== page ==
"In addition, if granted § 8-503 relief, what Rock Island characterizes as “voluntary” easement negotiations with farmers will actually sound something like “Rock Island has been directed by the Commission to construct a transmission line on an approve[d] route, which crosses your land.” Characterizing the easement negotiations as voluntary under these facts is kind of like giving someone the option of jumping off of a cliff before you push them."
If RICL is a viable and economic project, it shouldn't have any trouble compensating landowners to their satisfaction, and would not need the threat of eminent domain.  The use of eminent domain for private gain is the issue here, not jobs or economic development.  At what point does a person's right to own and enjoy property become less than another individual's desire to confiscate that property for his or her own pecuniary goals?  If you believe this is okay, as long as it's in someone else's back yard and you're sharing in the wealth, you're heading down a very slippery slope.  Because if you think it's okay in someone else's back yard, you are also saying it's okay in your own, and some day, the chickens are going to come home to roost and then you will be the "NIMBY." 

Why is Clean Line so scared? 
Think about it.


02/22/2014 11:39am

First you have to examine what NIMBY stands for.

These folks aren't pushing the project into the back yards of others. They are saying that the project isn't needed in anyone's back yard. Therefore the NIMBY name fails.

02/22/2014 7:50pm

Thhis is the issue: Emminent domain is for PUBLIC use. Other utils. do it because their line is needed to make sure we have lights. RICL is not for that, it is so Clen Line gets filthy rich. Dirty money! No Emminent domain for private gain!

02/24/2014 12:05am

Next time you hear a "Clean" Line rep saying "They're not applying for eminent domain AT THIS TIME," ..........
.................... remember this that came out UNDER OATH:

ComEd on RICL’s desire for Eminent Domain

"Second, RICL seeks an order under Section 8-503 to use as leverage in negotiations with private landowners whose land RI will need to acquire for the Project. Should its voluntary negotiations with the landowners fail, RI will use its 8-503 order as the legal precursor for exercising the power of eminent domain to involuntarily acquire the property rights necessary for the speculative Project." Page 37.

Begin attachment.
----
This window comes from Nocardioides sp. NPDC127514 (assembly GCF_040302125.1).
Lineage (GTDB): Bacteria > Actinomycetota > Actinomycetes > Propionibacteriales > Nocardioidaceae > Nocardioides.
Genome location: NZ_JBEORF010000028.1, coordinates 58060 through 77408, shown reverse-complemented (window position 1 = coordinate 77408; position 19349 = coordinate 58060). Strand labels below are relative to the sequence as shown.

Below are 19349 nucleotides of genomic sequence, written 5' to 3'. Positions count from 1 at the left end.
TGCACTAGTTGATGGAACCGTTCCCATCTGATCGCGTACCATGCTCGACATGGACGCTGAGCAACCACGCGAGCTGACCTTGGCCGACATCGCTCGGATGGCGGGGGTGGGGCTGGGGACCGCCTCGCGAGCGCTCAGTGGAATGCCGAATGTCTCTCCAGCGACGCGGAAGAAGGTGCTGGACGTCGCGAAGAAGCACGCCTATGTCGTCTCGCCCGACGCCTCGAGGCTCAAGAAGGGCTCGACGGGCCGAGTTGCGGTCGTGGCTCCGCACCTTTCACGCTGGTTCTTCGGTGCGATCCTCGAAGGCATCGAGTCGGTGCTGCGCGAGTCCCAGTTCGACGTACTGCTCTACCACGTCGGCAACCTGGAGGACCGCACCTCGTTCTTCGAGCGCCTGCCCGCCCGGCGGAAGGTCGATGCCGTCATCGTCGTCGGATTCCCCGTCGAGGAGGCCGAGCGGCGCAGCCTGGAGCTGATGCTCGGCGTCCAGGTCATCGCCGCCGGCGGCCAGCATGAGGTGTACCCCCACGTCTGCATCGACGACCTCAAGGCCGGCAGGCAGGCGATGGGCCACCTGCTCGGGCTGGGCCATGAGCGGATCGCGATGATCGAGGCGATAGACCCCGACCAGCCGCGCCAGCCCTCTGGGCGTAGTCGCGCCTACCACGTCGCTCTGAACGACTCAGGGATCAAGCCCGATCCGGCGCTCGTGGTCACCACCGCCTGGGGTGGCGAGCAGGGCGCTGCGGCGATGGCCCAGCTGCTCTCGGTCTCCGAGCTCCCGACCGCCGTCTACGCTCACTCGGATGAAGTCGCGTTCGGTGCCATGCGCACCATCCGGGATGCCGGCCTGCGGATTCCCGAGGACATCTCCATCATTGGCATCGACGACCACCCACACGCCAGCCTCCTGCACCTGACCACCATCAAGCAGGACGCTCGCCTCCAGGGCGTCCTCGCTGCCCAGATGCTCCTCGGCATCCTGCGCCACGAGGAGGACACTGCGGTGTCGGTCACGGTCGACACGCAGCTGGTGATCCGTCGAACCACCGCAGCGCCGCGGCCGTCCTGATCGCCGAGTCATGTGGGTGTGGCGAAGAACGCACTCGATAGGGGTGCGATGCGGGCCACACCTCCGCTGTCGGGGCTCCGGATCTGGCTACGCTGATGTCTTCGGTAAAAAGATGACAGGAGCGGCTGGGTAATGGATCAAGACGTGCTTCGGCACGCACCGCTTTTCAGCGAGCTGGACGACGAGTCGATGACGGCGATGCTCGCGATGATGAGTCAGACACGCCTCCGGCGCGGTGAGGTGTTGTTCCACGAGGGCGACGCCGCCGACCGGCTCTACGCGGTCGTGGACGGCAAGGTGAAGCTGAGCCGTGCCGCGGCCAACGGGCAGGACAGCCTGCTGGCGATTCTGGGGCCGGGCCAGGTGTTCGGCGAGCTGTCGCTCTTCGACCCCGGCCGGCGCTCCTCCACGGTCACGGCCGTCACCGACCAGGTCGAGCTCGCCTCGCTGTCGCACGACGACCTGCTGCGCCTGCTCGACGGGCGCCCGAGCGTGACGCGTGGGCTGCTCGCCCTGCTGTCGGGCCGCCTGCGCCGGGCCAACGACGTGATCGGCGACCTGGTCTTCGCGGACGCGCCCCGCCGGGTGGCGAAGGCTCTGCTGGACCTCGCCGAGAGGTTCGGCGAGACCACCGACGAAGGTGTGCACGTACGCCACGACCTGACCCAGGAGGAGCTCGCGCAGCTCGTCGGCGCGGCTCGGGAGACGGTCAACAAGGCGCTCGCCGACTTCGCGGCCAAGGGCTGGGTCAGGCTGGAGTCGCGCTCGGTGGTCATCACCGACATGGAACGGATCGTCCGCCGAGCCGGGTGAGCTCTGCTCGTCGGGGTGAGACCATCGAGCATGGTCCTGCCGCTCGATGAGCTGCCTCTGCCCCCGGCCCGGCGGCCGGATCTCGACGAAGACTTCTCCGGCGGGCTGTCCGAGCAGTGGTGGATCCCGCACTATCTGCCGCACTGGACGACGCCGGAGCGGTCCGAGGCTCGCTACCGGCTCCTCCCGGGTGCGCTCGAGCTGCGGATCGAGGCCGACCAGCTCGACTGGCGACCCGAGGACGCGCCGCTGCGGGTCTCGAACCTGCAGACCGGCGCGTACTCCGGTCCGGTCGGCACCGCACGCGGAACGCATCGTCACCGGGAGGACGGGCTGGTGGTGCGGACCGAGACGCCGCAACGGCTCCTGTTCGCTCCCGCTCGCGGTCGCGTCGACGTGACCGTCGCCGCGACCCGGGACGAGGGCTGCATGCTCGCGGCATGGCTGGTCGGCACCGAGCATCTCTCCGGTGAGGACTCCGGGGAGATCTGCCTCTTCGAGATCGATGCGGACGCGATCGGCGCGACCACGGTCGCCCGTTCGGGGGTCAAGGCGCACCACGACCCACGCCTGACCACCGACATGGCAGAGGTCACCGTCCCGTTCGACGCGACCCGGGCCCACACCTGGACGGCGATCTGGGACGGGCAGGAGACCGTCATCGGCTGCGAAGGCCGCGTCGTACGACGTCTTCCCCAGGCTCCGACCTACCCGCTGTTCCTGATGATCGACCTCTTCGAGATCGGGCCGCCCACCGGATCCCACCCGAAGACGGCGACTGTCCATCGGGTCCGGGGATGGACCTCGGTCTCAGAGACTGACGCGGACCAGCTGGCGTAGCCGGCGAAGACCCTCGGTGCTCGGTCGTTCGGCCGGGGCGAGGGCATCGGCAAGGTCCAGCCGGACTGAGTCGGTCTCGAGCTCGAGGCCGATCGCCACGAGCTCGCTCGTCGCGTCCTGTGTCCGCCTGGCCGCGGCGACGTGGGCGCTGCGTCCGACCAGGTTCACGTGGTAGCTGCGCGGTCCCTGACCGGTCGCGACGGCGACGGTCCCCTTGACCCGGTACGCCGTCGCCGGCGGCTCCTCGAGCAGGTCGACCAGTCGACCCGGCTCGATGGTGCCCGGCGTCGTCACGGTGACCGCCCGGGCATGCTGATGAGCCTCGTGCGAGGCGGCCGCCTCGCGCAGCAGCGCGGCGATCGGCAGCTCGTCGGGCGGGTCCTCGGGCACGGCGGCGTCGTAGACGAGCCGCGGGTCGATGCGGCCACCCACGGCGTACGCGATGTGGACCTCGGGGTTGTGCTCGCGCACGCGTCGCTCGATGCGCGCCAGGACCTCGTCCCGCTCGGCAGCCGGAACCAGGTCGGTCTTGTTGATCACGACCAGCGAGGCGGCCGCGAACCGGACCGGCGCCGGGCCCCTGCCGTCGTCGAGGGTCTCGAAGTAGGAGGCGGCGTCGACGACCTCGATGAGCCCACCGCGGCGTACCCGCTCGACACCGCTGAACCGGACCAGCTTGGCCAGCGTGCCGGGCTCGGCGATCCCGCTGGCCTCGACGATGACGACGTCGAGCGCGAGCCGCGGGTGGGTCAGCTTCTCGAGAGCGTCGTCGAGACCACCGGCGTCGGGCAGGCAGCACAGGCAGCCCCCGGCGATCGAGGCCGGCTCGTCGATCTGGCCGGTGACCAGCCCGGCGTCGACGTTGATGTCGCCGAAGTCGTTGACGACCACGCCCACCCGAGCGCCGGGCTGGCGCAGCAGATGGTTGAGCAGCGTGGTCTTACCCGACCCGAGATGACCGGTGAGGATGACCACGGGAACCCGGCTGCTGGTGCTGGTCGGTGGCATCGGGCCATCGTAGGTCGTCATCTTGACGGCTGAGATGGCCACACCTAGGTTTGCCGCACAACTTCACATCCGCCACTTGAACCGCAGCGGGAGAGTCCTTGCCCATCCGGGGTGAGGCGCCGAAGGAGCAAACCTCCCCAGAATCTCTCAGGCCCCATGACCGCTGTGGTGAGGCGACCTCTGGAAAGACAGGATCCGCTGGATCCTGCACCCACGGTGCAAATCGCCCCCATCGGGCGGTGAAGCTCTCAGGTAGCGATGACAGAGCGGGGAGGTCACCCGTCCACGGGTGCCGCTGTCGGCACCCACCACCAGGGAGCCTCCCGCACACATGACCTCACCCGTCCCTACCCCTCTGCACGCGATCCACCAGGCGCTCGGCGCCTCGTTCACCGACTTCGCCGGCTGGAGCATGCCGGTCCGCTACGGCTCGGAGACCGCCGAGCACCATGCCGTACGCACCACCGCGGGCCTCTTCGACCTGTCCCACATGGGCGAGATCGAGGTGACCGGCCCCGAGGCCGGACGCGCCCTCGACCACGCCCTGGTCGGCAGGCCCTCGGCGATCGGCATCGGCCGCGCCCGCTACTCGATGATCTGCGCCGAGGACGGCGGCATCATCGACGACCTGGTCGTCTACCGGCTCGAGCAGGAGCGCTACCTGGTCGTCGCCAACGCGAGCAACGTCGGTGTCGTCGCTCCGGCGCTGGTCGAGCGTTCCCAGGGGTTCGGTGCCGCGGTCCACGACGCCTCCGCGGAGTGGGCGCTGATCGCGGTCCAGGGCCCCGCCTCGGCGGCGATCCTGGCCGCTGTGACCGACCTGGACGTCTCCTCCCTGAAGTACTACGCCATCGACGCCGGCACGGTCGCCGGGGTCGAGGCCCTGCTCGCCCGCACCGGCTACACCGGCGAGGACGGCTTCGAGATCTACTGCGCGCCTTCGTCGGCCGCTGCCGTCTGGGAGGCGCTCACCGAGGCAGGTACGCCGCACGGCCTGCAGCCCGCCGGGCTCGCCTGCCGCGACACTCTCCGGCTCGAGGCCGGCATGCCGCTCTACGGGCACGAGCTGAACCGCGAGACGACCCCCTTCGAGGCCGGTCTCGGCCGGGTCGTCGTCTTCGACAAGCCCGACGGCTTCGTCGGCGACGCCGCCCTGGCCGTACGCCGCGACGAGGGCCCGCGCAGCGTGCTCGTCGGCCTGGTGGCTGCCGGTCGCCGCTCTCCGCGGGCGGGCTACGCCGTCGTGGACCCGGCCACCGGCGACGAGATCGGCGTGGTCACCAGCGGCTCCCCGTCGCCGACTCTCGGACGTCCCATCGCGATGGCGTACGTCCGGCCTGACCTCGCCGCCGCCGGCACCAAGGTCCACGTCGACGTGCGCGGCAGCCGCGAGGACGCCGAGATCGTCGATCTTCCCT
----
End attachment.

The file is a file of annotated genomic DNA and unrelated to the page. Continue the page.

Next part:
"RICL’s Primary Objective in Seeking an Order Under Section 8-503 Is To Facilitate Its Ability To Acquire Eminent Domain Authority And Initiate Condemnation Lawsuits To Obtain The Property Interests It Requires.

RICL recognizes that negotiating easement transactions with several dozen landowners could be time consuming and acrimonious, and having a Section 8-503 order in hand will strengthen its negotiating position with landowners and add credibility to RI’s claim that it can acquire the necessary property one way or the other." Page 40.

"Similarly, when voluntary negotiations with landowners reach an impasse, having a Section 8-503 order will streamline RI’s ability to obtain eminent domain authority and pursue condemnation actions to acquire the property interests that the Project requires." Page 40.

"In light of the record in this case, filled as it is with various contingencies that will delay or even prevent construction of the Project, the Commission should not take the extraordinary, precedent-setting step of arming RI with an order that will permanently impact private property rights, whether used as leverage in easement negotiations or as the legal predicate to allowing RI to take private property in condemnation proceedings." Page 40.